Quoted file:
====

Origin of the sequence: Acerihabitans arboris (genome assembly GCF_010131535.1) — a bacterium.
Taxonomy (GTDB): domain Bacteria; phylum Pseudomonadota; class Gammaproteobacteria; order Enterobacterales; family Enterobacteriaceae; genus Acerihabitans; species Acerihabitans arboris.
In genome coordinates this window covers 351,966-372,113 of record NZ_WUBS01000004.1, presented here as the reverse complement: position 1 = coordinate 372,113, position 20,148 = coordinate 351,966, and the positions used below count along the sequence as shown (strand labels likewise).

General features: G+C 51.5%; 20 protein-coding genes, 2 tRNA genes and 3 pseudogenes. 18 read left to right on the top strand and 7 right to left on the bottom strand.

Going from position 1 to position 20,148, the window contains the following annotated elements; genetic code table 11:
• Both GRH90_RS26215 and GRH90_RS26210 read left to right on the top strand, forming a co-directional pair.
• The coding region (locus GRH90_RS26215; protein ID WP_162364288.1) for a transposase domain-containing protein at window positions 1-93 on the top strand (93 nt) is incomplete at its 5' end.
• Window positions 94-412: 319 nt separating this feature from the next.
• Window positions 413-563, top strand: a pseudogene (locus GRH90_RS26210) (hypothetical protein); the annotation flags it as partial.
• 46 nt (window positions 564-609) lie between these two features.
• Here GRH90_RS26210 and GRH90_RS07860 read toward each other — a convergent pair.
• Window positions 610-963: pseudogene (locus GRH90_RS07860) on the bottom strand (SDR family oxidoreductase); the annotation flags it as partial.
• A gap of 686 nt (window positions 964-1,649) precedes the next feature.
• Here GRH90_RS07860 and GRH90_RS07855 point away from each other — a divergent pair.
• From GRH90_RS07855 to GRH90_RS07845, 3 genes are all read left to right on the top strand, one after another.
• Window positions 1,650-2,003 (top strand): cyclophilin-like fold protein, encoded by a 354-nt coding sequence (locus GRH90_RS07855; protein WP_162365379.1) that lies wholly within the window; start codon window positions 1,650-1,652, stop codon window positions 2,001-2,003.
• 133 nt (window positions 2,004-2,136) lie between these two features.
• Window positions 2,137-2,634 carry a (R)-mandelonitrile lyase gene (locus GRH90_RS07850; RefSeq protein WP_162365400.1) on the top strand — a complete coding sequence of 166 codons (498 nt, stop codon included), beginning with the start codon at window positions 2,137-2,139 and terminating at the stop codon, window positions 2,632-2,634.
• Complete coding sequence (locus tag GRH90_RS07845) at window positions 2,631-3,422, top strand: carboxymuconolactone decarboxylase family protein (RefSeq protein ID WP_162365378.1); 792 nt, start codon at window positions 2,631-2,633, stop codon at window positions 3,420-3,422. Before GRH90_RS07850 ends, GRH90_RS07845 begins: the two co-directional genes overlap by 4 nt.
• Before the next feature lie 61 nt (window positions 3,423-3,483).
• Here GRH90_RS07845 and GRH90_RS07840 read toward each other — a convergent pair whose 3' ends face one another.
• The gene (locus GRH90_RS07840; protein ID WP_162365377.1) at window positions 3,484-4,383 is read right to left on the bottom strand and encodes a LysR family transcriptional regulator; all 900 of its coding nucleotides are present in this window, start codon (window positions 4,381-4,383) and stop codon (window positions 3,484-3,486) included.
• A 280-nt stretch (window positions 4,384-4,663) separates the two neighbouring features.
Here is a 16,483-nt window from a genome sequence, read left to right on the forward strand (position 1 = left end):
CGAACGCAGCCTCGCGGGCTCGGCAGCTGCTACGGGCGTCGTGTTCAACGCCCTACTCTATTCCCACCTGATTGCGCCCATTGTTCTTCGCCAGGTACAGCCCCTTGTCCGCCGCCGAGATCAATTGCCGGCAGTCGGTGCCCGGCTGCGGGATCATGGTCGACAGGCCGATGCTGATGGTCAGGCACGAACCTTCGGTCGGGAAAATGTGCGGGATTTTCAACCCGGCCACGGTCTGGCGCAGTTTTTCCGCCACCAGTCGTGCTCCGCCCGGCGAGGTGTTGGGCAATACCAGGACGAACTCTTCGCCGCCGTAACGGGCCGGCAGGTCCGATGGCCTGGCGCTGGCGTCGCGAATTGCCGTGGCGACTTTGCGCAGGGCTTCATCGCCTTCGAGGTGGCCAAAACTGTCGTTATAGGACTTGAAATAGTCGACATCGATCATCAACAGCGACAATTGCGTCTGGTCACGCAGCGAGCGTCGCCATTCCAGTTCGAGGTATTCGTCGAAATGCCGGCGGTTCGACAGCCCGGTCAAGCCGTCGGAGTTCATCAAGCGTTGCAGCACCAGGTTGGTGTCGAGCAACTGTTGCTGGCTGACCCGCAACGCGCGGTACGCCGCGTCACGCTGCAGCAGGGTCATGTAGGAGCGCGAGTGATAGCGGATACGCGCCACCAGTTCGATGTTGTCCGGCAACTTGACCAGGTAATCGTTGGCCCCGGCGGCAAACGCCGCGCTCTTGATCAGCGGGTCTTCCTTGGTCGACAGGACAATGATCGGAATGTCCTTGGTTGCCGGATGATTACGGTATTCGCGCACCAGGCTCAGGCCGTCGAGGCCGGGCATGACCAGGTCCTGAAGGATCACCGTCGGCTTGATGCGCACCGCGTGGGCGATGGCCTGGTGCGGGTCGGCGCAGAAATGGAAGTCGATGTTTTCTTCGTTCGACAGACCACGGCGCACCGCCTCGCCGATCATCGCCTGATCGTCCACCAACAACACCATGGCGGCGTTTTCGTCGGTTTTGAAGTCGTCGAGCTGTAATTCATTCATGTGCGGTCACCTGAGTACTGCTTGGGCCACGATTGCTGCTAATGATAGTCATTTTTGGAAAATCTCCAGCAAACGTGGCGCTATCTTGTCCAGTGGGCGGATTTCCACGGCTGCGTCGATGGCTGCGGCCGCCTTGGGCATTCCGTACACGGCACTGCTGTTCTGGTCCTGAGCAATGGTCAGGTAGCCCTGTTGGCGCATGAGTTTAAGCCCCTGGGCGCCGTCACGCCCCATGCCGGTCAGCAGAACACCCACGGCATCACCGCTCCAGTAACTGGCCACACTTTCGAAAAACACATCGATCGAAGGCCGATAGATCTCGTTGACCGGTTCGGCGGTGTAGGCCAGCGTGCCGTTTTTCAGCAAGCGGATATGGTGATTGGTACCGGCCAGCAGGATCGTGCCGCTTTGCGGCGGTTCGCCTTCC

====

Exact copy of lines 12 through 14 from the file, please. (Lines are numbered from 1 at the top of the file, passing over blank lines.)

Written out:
• Window positions 610-963: pseudogene (locus GRH90_RS07860) on the bottom strand (SDR family oxidoreductase); the annotation flags it as partial.
• A gap of 686 nt (window positions 964-1,649) precedes the next feature.
• Here GRH90_RS07860 and GRH90_RS07855 point away from each other — a divergent pair.